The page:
Ch10: A new beginning
On the day she moved to the barracks she gave her grandmother a big hug. She gathered what she was allowed to take and headed off to the carriage that the commander had brought for her. It was dark and simple. It looked dull and did not have the character that she was accustomed to in her life.
The commander stood at the side, holding the door for the young girl. As she got to the step, and looked back at her grandmother. She stood in front of the entryway to the house. She could see that Eliasys was crying. Tears flowed down, as she imagined that her own children leaving the house for the first time made her do it.
She lifted one leg high, barely making the step, the next step seemed even higher. She lifted herself up when all the sudden it seemed the whole carriage shifted. She felt the clawed hand on her back and knew the Commander would be there for her.
Once in the carriage, she hopped up on one of the benches. It was painted a dark color which was scarred and gouged out by countless soldiers that had sat before her. It smelled like dirt and grime. She was unaccustomed to this. The earthy scent led her to envision smelly men and women who didn’t take their shoes off before coming in out of a wet, muddy day.
As the commander boarded, the entire carriage rocked. So much that she had to grip the back of the plank that they called a seat to stop herself from sliding. He unbuckled his scabbard with a sword in it and sat in the middle of the other side, across from her. He brought the scabbard up and laid it across his legs, leaning back, his tail fit between the back and bottom of the planks that were used for seating.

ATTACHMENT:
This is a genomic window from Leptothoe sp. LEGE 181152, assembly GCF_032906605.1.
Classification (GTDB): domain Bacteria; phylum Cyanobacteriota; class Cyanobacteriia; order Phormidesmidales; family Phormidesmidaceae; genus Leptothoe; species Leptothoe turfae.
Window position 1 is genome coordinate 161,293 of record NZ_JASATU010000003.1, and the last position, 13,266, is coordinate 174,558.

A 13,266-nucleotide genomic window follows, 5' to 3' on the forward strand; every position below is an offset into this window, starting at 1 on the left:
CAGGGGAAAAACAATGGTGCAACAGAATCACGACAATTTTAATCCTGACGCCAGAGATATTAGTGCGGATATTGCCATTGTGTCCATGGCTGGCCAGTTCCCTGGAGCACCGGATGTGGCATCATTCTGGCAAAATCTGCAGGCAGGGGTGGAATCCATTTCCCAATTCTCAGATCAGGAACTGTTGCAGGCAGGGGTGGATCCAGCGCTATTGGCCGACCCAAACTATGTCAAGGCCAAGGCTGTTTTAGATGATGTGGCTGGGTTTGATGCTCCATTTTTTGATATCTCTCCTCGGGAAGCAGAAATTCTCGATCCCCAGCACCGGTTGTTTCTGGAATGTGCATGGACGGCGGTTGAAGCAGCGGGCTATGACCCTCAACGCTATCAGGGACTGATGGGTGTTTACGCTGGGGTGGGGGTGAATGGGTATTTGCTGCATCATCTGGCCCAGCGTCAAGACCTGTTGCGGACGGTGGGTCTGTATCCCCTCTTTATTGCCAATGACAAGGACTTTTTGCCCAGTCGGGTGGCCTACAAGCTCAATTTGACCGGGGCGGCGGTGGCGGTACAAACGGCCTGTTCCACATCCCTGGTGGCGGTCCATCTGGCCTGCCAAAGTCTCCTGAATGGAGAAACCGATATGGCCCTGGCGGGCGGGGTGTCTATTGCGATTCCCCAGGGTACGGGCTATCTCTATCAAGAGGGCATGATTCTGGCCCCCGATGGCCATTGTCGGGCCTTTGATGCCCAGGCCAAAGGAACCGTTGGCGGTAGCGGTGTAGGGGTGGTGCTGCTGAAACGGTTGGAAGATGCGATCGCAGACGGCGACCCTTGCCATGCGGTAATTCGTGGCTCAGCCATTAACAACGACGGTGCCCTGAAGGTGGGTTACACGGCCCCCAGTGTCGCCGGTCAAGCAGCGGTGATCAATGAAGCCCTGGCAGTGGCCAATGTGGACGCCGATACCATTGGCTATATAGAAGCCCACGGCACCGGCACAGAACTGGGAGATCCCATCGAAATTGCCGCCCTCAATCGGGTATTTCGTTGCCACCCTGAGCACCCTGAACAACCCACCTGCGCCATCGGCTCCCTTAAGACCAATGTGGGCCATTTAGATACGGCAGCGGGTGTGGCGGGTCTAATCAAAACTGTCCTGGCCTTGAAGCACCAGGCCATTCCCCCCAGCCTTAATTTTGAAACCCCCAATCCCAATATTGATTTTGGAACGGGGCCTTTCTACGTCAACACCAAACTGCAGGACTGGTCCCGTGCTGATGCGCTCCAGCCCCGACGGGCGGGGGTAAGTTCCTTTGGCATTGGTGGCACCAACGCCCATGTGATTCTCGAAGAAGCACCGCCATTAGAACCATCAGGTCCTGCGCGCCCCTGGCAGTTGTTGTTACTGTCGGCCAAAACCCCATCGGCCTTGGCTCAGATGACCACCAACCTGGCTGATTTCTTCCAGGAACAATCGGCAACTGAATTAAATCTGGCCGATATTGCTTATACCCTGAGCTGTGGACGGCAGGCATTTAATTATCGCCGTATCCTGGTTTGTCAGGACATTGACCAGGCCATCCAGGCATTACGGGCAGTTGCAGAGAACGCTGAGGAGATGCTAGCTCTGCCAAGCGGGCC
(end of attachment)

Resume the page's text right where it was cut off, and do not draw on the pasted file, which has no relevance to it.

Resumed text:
“Let’s go” he barked while hitting the top of the carriage with his closed fist.
Within that instance, the carriage was moving, and the warrior rocked and swayed with it. He was eyeing the girl carefully.
“When we get there, we will put you with the other young ones. You will do what is asked of you. Do you understand?”
She shyly nodded her head. “Other young ones?” She questioned.
“We have many children with us now-a-days. A time of war is never a good time for a child. If you listen, and do what you are told you will grow strong. You will be better. You will again feel joy.”
She nodded in acceptance.
“If you do not listen, then you will see pain. This is the way of the soldier. I have trained your uncles and aunts. Each in turn served the guard. When they retired they went adventuring across the land. They were the finest of our corps. I have no doubt that you would even surpass them.”
Magdaline raised her head. She heard so little of her aunts and uncles. Could she really be better. She knew she must try. Her family always taught her non violence. Her grandfather pushed the ideas of combat. He was a very focused man. She hoped that she would make him proud. She hoped that she could make her grandmother proud. Most of all, she hoped that the commander would be proud.